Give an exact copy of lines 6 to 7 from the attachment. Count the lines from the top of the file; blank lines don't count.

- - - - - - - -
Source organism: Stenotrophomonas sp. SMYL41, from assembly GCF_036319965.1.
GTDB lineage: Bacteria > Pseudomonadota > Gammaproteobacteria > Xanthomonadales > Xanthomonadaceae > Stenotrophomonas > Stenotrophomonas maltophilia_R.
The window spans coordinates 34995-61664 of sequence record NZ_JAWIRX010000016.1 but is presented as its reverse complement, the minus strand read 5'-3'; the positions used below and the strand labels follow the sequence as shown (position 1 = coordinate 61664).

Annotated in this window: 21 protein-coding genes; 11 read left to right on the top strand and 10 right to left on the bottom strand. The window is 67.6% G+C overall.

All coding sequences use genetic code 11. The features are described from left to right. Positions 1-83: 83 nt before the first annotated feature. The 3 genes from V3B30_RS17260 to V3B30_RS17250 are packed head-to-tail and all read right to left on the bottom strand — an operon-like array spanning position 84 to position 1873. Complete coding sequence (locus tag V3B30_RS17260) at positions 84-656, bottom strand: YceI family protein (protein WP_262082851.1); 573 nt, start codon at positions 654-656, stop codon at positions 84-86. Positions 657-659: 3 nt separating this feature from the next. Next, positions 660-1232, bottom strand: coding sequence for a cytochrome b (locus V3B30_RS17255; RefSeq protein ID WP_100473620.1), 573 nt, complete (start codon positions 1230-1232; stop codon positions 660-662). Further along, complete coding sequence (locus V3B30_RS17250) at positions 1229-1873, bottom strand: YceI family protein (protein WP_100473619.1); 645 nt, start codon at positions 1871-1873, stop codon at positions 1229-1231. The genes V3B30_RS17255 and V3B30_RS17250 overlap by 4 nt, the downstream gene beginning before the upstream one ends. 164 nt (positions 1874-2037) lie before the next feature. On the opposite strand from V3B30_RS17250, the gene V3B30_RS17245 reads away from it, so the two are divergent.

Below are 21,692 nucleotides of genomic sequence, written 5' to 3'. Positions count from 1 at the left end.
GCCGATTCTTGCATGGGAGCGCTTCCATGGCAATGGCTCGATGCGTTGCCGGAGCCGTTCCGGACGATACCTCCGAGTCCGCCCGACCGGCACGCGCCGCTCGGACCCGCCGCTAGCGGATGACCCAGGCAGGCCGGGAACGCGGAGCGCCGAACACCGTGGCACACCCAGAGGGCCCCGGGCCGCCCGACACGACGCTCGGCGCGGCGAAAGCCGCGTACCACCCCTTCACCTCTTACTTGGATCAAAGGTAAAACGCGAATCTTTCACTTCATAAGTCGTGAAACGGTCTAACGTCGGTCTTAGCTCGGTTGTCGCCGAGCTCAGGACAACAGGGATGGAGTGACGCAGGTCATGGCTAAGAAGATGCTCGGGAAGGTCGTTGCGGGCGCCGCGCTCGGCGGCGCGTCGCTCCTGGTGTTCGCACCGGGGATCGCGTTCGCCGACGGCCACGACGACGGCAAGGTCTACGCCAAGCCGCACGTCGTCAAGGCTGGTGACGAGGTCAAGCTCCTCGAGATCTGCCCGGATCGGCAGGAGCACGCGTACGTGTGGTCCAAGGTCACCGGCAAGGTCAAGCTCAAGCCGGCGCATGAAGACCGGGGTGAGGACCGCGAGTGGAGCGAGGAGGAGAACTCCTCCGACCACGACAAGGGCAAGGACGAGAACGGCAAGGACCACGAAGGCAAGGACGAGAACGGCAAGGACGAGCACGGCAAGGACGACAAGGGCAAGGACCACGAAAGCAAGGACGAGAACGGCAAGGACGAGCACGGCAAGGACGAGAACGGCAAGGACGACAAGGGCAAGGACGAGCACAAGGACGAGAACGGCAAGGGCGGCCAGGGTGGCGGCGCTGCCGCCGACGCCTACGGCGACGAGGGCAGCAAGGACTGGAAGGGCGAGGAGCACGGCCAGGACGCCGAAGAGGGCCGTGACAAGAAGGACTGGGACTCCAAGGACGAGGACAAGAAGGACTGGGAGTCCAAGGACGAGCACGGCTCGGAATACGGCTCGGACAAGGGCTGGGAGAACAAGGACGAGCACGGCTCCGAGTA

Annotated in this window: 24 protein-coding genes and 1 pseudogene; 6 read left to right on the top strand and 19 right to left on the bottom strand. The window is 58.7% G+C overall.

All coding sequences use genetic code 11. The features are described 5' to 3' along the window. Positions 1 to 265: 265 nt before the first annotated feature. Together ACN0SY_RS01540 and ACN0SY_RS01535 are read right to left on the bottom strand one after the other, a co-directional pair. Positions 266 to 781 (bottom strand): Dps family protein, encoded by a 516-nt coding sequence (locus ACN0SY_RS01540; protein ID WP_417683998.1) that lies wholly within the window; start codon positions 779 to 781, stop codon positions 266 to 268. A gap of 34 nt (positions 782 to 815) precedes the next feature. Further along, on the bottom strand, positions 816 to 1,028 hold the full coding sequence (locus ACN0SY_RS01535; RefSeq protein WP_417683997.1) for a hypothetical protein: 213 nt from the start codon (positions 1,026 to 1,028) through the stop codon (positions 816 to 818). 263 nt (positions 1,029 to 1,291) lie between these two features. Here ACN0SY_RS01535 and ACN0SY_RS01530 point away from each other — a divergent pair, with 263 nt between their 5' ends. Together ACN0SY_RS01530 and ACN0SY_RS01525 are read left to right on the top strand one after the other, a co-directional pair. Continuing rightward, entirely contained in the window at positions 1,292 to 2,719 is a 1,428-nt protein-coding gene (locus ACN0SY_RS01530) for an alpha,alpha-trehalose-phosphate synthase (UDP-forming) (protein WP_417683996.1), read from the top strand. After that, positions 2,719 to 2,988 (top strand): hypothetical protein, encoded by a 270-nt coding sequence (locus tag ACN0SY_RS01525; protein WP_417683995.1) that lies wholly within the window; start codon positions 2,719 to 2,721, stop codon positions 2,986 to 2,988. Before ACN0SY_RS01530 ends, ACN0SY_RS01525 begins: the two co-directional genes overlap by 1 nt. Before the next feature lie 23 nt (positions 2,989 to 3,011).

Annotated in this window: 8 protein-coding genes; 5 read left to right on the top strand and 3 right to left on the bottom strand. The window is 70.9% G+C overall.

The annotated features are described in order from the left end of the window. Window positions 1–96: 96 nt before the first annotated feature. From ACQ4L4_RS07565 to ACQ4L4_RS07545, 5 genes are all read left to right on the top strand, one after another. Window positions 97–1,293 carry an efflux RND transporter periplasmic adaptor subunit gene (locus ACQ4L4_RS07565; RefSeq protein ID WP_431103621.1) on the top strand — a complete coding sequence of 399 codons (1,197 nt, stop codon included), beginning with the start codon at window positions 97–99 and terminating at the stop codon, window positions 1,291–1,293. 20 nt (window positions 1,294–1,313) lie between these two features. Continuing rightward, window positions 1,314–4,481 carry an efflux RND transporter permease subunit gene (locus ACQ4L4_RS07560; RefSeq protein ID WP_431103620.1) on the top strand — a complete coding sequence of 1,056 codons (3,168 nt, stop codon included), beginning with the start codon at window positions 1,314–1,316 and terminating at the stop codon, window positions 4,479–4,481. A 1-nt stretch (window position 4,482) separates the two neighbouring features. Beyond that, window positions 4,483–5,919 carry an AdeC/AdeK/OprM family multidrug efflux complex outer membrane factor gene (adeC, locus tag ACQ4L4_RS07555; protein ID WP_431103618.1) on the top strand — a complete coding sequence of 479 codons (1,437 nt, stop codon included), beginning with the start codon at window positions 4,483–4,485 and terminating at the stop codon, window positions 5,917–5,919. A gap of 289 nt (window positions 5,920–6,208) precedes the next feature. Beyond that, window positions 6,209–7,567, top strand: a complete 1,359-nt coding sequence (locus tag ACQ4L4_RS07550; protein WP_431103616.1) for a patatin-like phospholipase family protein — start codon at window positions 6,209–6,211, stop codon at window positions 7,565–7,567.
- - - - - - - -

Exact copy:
Below are 21,692 nucleotides of genomic sequence, written 5' to 3'. Positions count from 1 at the left end.
GCCGATTCTTGCATGGGAGCGCTTCCATGGCAATGGCTCGATGCGTTGCCGGAGCCGTTCCGGACGATACCTCCGAGTCCGCCCGACCGGCACGCGCCGCTCGGACCCGCCGCTAGCGGATGACCCAGGCAGGCCGGGAACGCGGAGCGCCGAACACCGTGGCACACCCAGAGGGCCCCGGGCCGCCCGACACGACGCTCGGCGCGGCGAAAGCCGCGTACCACCCCTTCACCTCTTACTTGGATCAAAGGTAAAACGCGAATCTTTCACTTCATAAGTCGTGAAACGGTCTAACGTCGGTCTTAGCTCGGTTGTCGCCGAGCTCAGGACAACAGGGATGGAGTGACGCAGGTCATGGCTAAGAAGATGCTCGGGAAGGTCGTTGCGGGCGCCGCGCTCGGCGGCGCGTCGCTCCTGGTGTTCGCACCGGGGATCGCGTTCGCCGACGGCCACGACGACGGCAAGGTCTACGCCAAGCCGCACGTCGTCAAGGCTGGTGACGAGGTCAAGCTCCTCGAGATCTGCCCGGATCGGCAGGAGCACGCGTACGTGTGGTCCAAGGTCACCGGCAAGGTCAAGCTCAAGCCGGCGCATGAAGACCGGGGTGAGGACCGCGAGTGGAGCGAGGAGGAGAACTCCTCCGACCACGACAAGGGCAAGGACGAGAACGGCAAGGACCACGAAGGCAAGGACGAGAACGGCAAGGACGAGCACGGCAAGGACGACAAGGGCAAGGACCACGAAAGCAAGGACGAGAACGGCAAGGACGAGCACGGCAAGGACGAGAACGGCAAGGACGACAAGGGCAAGGACGAGCACAAGGACGAGAACGGCAAGGGCGGCCAGGGTGGCGGCGCTGCCGCCGACGCCTACGGCGACGAGGGCAGCAAGGACTGGAAGGGCGAGGAGCACGGCCAGGACGCCGAAGAGGGCCGTGACAAGAAGGACTGGGACTCCAAGGACGAGGACAAGAAGGACTGGGAGTCCAAGGACGAGCACGGCTCGGAATACGGCTCGGACAAGGGCTGGGAGAACAAGGACGAGCACGGCTCCGAGTA